The immigrants had left an Iceland plagued by severe weather that brought many of them to the brink of starvation. Their journey had taken some of them to Nova Scotia where poor conditions drove them away. They traveled to Kinmount where tragedy beset them and the land was not suitable for grazing or growing grain. They traveled on to New Iceland to face a dreadful winter and disease. Westward, always westward, looking for good land, for opportunity. When those immigrants who made it to the Coast stepped off a train in Vancouver, after a long and arduous journey, they were greeted with flower gardens, fruit trees, vegetable gardens, wild berries in abundance. They were greeted with cornucopia.

When I was at the Saanich Fair this past weekend, I thought of those Icelanders who came to Vancouver Island in the late 1800s. I gazed at the abundance of vegetables, fruit, and flowers, and when I came across a display of local produce in a basket, I thought Cornucopia, they were greeted by Cornucopia. To me that basket of fresh produce symbolized this new world they had struggled so long and hard to reach. Of course, sadness, hardship, disappointment did not end. Those are all part of life. Tragedy can occur anywhere but for most, the West Coast provided opportunity.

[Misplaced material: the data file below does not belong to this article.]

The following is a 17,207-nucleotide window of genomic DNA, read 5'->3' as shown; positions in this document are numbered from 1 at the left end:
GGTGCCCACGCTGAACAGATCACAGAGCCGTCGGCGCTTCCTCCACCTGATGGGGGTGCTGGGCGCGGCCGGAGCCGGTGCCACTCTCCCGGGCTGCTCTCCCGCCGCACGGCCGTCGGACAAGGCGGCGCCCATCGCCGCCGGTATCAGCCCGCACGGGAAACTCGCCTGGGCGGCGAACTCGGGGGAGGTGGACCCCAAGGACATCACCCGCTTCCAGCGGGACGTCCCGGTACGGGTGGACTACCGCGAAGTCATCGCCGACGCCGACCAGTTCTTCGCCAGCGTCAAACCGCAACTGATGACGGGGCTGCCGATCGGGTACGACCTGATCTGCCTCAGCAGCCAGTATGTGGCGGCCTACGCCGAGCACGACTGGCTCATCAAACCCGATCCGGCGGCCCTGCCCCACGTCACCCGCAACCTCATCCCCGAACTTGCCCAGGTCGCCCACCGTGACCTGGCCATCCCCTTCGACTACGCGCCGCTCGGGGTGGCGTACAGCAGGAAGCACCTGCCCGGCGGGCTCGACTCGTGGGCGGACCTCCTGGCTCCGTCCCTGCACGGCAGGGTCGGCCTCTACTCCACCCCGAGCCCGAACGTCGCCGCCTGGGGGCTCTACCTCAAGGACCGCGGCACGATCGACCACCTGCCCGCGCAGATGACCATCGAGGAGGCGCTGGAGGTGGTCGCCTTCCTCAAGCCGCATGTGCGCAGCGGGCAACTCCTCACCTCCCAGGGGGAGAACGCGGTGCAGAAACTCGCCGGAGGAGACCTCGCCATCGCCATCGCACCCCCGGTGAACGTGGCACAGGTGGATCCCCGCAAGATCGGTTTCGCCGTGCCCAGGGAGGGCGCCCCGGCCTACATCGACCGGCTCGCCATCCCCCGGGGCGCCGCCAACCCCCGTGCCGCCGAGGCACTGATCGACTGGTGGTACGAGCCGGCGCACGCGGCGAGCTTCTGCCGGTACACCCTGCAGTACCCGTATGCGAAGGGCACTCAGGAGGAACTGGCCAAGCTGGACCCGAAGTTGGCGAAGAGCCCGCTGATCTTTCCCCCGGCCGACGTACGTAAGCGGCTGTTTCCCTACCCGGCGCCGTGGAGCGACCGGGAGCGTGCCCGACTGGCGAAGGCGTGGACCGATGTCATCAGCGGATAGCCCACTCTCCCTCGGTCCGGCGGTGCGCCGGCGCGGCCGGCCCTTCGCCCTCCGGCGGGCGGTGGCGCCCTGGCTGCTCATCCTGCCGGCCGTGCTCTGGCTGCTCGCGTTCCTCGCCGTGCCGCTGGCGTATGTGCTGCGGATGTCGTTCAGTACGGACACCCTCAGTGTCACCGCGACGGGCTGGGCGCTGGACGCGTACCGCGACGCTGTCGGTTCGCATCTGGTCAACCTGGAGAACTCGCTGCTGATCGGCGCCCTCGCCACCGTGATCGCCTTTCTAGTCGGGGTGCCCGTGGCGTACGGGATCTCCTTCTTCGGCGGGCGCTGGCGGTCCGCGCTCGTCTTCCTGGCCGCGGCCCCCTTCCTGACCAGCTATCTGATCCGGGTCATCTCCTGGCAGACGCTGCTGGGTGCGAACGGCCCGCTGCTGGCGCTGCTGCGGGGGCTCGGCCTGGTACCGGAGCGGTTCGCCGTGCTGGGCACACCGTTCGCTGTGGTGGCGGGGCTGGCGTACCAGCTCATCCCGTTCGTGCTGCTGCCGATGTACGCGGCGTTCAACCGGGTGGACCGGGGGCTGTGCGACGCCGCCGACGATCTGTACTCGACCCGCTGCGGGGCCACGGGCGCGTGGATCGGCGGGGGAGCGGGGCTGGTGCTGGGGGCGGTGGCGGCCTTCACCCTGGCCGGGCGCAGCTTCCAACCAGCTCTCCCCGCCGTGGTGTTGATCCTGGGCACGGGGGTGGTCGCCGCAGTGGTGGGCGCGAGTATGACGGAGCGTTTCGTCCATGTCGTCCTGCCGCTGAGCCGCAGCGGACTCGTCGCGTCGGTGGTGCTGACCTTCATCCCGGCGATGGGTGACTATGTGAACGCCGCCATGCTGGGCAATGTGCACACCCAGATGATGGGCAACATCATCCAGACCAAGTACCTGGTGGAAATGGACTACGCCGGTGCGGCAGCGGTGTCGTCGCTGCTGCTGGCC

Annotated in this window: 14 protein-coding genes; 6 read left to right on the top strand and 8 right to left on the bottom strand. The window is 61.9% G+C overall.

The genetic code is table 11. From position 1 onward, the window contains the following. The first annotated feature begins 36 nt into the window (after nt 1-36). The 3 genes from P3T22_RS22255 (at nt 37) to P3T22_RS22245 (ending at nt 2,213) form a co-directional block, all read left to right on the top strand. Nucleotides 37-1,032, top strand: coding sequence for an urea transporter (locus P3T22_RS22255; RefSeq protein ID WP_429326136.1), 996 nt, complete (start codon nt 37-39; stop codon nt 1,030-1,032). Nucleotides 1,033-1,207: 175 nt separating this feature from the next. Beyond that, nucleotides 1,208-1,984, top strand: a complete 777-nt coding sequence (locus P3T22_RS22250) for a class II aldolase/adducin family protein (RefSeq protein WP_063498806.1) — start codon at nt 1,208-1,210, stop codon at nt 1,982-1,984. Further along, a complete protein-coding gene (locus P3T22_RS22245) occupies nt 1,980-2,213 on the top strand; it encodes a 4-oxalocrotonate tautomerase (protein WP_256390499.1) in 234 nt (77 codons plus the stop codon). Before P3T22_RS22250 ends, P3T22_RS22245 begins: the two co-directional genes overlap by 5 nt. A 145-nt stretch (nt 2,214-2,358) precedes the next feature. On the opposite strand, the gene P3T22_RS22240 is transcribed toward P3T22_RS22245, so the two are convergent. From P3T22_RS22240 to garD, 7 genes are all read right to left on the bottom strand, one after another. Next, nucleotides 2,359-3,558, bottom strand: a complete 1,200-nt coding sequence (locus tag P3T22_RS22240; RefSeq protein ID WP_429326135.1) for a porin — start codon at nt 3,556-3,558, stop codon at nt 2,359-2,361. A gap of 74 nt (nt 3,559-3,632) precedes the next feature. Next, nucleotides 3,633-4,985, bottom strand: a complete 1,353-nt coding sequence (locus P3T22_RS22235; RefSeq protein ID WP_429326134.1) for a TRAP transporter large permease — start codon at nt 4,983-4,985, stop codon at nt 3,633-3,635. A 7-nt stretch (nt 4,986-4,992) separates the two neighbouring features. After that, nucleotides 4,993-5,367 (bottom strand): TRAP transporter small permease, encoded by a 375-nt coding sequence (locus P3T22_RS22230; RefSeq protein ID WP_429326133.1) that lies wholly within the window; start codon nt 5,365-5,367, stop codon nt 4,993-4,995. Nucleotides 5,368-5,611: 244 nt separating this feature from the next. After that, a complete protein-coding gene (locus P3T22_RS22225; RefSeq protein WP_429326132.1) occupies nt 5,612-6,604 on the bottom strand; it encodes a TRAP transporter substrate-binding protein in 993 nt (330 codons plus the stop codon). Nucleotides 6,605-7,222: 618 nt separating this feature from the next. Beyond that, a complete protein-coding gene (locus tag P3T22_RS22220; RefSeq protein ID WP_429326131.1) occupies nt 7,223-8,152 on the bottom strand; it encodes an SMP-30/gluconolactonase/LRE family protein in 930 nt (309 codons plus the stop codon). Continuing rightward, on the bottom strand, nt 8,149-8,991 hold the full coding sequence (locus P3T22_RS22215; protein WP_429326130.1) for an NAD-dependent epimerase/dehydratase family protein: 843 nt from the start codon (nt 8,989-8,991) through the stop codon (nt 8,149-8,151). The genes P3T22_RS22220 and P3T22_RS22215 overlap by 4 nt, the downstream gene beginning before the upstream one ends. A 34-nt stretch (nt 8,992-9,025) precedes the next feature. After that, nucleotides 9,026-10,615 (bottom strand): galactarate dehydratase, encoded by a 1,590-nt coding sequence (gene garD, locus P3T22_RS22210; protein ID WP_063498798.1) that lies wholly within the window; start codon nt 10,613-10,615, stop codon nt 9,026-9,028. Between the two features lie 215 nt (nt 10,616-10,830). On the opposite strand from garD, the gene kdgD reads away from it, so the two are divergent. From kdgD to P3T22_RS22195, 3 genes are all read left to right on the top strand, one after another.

Cornucopia! As I studied the basket on display with its blue ribbon, I thought of those immigrants as I stood there at the Saanich Fair.

(Material for this article from numerous sources including Burton, Ultima Thule. Lutz, Interlude or Industry? Ranching in British Columbia, 1859-1885, British Columbia Historical News, Summer 1980, Vol. 13, No. 4. Sivertz, The Sivertz Family, Book 2, Elinborg. Wickipdia.)

Thanksgiving hunger

Have you ever really been hungry? I don’t mean peckish as in, “I think I could use a cup of coffee and a kleinur to tide me over until supper time.”

I mean hungry, with nothing to eat for the last day or so, the kind of hunger that means a constant headache, a pain in your stomach, so hungry that you’d eat things you normally wouldn’t? Hungry enough to eat out of a dumpster? Hungry enough to steal, to beg? To stand on the divider between the traffic lines with a piece of cardboard saying, “Hungry.”?

So hungry that you cried? So hungry that you’d beg? Please give me something to eat.”

As hungry as the Icelanders in 1783 after the Laki eruption? In Iceland to steal food was the worst sin imaginable but when three out of four animals die because of ash and sulfur dioxide and there’s no meat and milk, stealing food becomes a matter of survival. Ten thousand people died, that’s one out of every five people.